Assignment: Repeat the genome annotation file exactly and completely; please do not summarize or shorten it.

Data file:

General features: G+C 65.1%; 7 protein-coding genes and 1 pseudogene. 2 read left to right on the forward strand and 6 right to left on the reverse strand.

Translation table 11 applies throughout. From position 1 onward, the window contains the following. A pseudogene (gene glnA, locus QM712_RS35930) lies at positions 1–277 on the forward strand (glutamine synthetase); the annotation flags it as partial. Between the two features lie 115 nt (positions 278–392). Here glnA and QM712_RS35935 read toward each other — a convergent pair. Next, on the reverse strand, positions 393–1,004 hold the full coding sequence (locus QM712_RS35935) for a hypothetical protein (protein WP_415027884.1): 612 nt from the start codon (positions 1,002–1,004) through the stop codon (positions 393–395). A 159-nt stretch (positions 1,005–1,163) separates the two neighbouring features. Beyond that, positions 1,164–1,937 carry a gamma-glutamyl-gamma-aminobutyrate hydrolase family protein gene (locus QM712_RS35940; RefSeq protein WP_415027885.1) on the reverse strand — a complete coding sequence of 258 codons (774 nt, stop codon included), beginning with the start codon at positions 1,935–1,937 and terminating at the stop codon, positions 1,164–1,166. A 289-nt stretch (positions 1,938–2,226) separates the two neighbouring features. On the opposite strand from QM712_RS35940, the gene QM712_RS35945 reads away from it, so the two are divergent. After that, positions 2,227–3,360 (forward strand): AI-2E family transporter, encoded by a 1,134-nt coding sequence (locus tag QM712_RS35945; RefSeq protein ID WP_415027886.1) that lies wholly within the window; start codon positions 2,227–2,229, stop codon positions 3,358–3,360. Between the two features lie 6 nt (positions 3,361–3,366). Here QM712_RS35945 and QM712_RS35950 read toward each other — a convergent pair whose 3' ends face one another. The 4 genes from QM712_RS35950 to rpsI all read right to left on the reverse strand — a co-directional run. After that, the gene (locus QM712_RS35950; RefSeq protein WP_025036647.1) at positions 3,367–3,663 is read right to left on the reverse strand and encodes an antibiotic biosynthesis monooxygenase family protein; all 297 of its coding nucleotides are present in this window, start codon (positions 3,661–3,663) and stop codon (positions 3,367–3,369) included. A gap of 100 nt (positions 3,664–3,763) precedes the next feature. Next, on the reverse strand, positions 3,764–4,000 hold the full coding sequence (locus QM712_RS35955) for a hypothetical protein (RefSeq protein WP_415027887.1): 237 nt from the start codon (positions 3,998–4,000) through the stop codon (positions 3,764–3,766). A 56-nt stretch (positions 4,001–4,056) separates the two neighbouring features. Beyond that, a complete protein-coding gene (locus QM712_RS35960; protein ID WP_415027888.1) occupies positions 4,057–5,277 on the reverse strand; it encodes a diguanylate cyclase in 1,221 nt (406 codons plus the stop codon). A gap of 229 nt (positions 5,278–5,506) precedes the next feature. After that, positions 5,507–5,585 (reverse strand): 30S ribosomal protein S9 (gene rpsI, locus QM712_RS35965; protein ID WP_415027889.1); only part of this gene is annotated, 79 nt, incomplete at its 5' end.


General features: G+C 65.1%; 7 protein-coding genes and 1 pseudogene. 2 read left to right on the forward strand and 6 right to left on the reverse strand.

Translation table 11 applies throughout. From position 1 onward, the window contains the following. A pseudogene (gene glnA, locus QM712_RS35930) lies at positions 1–277 on the forward strand (glutamine synthetase); the annotation flags it as partial. Between the two features lie 115 nt (positions 278–392). Here glnA and QM712_RS35935 read toward each other — a convergent pair. Next, on the reverse strand, positions 393–1,004 hold the full coding sequence (locus QM712_RS35935) for a hypothetical protein (protein WP_415027884.1): 612 nt from the start codon (positions 1,002–1,004) through the stop codon (positions 393–395). A 159-nt stretch (positions 1,005–1,163) separates the two neighbouring features. Beyond that, positions 1,164–1,937 carry a gamma-glutamyl-gamma-aminobutyrate hydrolase family protein gene (locus QM712_RS35940; RefSeq protein WP_415027885.1) on the reverse strand — a complete coding sequence of 258 codons (774 nt, stop codon included), beginning with the start codon at positions 1,935–1,937 and terminating at the stop codon, positions 1,164–1,166. A 289-nt stretch (positions 1,938–2,226) separates the two neighbouring features. On the opposite strand from QM712_RS35940, the gene QM712_RS35945 reads away from it, so the two are divergent. After that, positions 2,227–3,360 (forward strand): AI-2E family transporter, encoded by a 1,134-nt coding sequence (locus tag QM712_RS35945; RefSeq protein ID WP_415027886.1) that lies wholly within the window; start codon positions 2,227–2,229, stop codon positions 3,358–3,360. Between the two features lie 6 nt (positions 3,361–3,366). Here QM712_RS35945 and QM712_RS35950 read toward each other — a convergent pair whose 3' ends face one another. The 4 genes from QM712_RS35950 to rpsI all read right to left on the reverse strand — a co-directional run. After that, the gene (locus QM712_RS35950; RefSeq protein WP_025036647.1) at positions 3,367–3,663 is read right to left on the reverse strand and encodes an antibiotic biosynthesis monooxygenase family protein; all 297 of its coding nucleotides are present in this window, start codon (positions 3,661–3,663) and stop codon (positions 3,367–3,369) included. A gap of 100 nt (positions 3,664–3,763) precedes the next feature. Next, on the reverse strand, positions 3,764–4,000 hold the full coding sequence (locus QM712_RS35955) for a hypothetical protein (RefSeq protein WP_415027887.1): 237 nt from the start codon (positions 3,998–4,000) through the stop codon (positions 3,764–3,766). A 56-nt stretch (positions 4,001–4,056) separates the two neighbouring features. Beyond that, a complete protein-coding gene (locus QM712_RS35960; protein ID WP_415027888.1) occupies positions 4,057–5,277 on the reverse strand; it encodes a diguanylate cyclase in 1,221 nt (406 codons plus the stop codon). A gap of 229 nt (positions 5,278–5,506) precedes the next feature. After that, positions 5,507–5,585 (reverse strand): 30S ribosomal protein S9 (gene rpsI, locus QM712_RS35965; protein ID WP_415027889.1); only part of this gene is annotated, 79 nt, incomplete at its 5' end.